Jason recaps the events from Roll For Combat: The Fall of Plaguestone, Episode 25: Have Fun Storming the Castle!
I feel like since Steve addressed the “where we go next” question in his pre-show commentary, I figured I’d start this week with a little more of an explanation why I decided not to do Extinction Curse. Full disclosure: Steve offered me a slot to keep the merry Plaguestone band together, but I wanted to chime in on why I passed.
The first and simplest answer is time. Between Plaguestone (soon to be Extinction Curse), Dead Suns (soon to be Whatever Follows That), and my home game, I’m playing three times a week, and I’ve come to the realization that’s my saturation point. I absolutely wanted to do Plaguestone and get in on Second Edition as soon as possible, so I didn’t mind burning the candle at both ends for a few months. But now that some of that new gaming system smell has worn off, I think two games is more my comfort zone.
As to why Plaguestone is the one to go, I think that gets into the style of game Extinction Curse is going to be. I mean, it sounds like a GREAT concept for an adventure. Don’t get me wrong. But Steve is hoping that Extinction Curse will take the roleplaying tone that started with Plaguestone to the next level, and… I’m not going to say that’s not me, but it takes a great deal of effort for that to be me for a full three-hour session. Perhaps more than I’m willing to commit. I’m the guy that breaks out in song when someone says a phrase that fits a lyric, or gets lost in Dad Jokes for five minutes, or stops to philosophize about which Hollywood actor would best fit the NPC we’re talking to. Plaguestone eventually reached a happy medium where we let some of that slide, but if the intent is to take that to the next level in Extinction Curse, I’m not sure my Benevolent Assclown persona fits there. So… “this above all, to thine own self be true”. Granted, Hamlet’s “own self” was a deranged murderhobo, but it’s still good advice.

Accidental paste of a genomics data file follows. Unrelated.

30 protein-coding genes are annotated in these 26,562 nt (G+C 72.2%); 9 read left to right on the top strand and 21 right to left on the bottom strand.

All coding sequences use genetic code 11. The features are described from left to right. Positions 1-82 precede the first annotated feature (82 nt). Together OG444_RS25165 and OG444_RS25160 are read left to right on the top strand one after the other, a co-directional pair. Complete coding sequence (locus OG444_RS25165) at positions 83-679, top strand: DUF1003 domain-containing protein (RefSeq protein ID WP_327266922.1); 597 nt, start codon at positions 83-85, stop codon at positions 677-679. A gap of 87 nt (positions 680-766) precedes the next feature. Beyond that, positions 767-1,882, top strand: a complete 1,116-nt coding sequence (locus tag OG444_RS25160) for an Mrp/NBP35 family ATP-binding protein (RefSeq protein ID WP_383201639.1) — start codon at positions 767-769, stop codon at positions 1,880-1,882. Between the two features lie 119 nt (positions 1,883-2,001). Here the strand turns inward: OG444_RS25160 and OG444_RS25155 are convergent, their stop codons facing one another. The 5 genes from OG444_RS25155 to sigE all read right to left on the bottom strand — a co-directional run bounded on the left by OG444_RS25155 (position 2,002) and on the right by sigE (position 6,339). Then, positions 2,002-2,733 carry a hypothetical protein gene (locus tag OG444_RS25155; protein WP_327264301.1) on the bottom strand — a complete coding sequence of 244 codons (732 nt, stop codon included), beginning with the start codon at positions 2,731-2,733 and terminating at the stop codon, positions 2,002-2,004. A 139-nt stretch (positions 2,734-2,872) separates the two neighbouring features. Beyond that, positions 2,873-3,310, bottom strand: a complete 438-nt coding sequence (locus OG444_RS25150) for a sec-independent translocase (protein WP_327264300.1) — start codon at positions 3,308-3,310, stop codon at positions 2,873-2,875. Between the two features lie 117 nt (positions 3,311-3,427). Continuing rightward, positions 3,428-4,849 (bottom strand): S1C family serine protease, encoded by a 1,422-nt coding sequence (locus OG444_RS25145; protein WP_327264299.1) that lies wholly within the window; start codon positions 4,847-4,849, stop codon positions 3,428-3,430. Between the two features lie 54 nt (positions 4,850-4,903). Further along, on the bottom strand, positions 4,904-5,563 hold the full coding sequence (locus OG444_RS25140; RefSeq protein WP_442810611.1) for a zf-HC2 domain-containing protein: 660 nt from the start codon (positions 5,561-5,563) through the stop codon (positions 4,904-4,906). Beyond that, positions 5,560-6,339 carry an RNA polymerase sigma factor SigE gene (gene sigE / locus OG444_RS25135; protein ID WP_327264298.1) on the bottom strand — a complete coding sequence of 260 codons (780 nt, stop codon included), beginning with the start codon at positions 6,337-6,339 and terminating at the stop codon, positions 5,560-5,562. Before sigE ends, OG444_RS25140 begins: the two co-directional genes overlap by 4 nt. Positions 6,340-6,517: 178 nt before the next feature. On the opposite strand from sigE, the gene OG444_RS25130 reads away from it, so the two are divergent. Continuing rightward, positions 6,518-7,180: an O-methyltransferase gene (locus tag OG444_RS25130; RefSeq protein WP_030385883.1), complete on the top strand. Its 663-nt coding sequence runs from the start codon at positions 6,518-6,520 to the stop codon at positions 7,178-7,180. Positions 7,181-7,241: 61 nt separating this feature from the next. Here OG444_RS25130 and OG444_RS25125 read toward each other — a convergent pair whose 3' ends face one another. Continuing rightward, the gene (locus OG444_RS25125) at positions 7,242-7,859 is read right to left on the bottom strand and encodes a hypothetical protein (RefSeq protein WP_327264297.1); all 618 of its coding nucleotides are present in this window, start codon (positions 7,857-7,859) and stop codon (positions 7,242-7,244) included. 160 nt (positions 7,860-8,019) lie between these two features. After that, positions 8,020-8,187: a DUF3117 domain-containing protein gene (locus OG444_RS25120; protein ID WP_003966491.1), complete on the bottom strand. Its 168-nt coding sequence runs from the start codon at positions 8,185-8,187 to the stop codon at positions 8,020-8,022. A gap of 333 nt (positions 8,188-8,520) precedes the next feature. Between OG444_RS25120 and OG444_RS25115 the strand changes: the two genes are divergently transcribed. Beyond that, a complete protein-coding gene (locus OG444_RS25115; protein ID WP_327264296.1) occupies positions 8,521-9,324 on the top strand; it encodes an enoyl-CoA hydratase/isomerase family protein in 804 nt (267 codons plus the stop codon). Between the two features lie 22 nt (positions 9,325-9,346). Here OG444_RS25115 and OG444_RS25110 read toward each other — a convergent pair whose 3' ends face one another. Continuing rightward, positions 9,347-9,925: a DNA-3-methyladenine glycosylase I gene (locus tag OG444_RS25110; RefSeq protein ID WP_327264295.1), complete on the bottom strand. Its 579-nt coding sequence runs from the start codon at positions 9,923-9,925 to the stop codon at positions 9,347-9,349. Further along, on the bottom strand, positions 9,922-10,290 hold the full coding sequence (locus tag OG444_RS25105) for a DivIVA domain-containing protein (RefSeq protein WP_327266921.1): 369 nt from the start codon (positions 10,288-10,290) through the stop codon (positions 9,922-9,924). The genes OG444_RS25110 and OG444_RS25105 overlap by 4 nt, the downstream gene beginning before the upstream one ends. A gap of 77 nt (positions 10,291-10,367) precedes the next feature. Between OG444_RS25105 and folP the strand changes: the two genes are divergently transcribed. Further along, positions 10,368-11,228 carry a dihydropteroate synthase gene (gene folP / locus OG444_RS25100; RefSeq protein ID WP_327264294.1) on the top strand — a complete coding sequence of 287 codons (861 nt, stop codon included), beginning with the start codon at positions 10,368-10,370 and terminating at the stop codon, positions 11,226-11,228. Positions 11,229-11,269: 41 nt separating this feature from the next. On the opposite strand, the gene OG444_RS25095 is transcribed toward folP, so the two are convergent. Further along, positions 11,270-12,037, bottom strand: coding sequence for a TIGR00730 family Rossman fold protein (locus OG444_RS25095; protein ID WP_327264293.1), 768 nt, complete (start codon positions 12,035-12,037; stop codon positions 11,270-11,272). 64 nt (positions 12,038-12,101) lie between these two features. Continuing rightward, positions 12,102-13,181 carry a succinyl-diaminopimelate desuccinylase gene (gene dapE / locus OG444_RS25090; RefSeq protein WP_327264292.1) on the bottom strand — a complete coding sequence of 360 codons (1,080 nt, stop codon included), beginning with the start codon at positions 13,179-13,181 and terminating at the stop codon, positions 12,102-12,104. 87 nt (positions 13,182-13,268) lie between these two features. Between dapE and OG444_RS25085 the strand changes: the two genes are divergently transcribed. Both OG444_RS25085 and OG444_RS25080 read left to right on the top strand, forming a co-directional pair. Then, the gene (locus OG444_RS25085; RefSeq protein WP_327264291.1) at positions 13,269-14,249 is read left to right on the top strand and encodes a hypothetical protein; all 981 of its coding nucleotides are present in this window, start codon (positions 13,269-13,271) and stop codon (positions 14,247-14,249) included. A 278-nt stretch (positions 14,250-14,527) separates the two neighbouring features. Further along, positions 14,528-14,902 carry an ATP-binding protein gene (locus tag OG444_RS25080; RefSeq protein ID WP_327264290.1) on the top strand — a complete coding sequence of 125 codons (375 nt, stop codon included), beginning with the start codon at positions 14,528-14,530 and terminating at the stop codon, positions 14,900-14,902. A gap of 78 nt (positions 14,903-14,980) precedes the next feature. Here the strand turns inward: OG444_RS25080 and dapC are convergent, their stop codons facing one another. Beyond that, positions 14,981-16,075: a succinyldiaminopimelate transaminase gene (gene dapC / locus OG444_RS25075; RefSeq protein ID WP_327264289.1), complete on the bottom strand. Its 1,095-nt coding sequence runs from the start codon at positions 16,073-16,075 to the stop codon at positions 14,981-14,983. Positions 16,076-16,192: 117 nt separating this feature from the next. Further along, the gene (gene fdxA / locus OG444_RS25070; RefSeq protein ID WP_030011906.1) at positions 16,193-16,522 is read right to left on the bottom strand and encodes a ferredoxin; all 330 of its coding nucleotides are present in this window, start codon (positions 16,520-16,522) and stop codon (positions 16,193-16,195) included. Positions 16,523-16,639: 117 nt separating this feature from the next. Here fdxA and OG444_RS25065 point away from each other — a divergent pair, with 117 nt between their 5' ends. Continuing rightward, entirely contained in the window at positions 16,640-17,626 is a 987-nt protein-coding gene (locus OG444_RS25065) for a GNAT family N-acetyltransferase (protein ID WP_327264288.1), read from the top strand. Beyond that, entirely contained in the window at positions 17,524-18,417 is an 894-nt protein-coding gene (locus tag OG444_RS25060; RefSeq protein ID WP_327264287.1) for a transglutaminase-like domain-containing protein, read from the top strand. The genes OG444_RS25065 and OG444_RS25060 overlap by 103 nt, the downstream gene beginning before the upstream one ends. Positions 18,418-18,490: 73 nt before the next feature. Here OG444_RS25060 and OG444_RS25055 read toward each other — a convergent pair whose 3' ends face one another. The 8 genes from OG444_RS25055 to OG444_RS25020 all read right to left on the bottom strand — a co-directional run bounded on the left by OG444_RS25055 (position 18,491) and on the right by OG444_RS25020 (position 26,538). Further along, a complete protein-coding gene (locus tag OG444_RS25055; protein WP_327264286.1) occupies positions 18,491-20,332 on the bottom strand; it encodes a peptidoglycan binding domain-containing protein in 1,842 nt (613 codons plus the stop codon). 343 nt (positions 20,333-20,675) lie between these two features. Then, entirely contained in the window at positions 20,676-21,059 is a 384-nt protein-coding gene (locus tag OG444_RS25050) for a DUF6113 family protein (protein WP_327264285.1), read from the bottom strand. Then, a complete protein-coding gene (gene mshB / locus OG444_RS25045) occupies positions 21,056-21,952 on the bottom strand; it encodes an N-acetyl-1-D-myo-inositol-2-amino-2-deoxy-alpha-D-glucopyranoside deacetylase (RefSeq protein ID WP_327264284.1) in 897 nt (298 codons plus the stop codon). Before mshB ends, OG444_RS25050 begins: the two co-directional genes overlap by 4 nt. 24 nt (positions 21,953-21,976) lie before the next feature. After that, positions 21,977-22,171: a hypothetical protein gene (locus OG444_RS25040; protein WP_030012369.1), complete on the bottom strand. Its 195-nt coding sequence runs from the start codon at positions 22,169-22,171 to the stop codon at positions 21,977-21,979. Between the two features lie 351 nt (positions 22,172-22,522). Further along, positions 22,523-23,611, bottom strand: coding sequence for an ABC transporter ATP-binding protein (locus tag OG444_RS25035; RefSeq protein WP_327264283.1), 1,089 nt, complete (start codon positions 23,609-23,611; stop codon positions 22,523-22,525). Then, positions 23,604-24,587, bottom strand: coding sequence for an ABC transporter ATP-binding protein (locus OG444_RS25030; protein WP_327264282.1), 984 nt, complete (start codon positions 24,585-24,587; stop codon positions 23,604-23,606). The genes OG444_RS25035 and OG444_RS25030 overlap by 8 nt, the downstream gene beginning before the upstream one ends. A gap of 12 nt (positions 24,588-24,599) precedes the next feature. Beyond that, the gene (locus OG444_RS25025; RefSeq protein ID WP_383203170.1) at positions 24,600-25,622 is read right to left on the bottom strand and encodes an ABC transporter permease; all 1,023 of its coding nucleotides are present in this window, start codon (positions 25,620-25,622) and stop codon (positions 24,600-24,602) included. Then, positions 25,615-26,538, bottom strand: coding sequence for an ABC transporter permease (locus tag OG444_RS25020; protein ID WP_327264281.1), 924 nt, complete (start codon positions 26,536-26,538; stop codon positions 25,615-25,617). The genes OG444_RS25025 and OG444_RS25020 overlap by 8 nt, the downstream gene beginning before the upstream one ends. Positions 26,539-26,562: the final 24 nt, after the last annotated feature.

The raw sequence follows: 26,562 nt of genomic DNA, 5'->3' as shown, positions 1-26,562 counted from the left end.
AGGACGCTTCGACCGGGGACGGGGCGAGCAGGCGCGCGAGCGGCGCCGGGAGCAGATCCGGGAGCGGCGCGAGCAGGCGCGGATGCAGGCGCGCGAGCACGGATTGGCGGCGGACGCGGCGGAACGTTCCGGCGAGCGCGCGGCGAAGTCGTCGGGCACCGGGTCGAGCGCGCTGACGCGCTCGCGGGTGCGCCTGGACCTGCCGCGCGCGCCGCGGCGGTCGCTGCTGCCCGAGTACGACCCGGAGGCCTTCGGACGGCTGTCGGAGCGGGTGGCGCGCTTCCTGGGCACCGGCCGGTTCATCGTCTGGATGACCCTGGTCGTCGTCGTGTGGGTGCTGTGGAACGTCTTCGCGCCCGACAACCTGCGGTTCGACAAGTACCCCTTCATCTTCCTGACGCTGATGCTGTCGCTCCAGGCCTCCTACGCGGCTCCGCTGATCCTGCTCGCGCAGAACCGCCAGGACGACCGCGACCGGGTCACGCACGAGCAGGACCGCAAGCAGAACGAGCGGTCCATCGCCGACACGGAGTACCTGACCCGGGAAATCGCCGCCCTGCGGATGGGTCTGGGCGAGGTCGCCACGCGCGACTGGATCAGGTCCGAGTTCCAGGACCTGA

This is not to say I’ll have zero involvement in the new show. As Steve said, I’m currently planning to write a… Talking Circus?… which will be interesting because I’ll be writing completely from the listener’s perspective for the first time. (I listened to the Pathfinder one-shot where everyone died, but never got around to doing a write-up because that’s around the same time all the hardcovers came out.) I also wouldn’t rule out showing up as an NPC at some point. Heck, if life circumstances change, maybe I’ll pull a Seth and jump in halfway. But for now, I’ll be watching from the sidelines.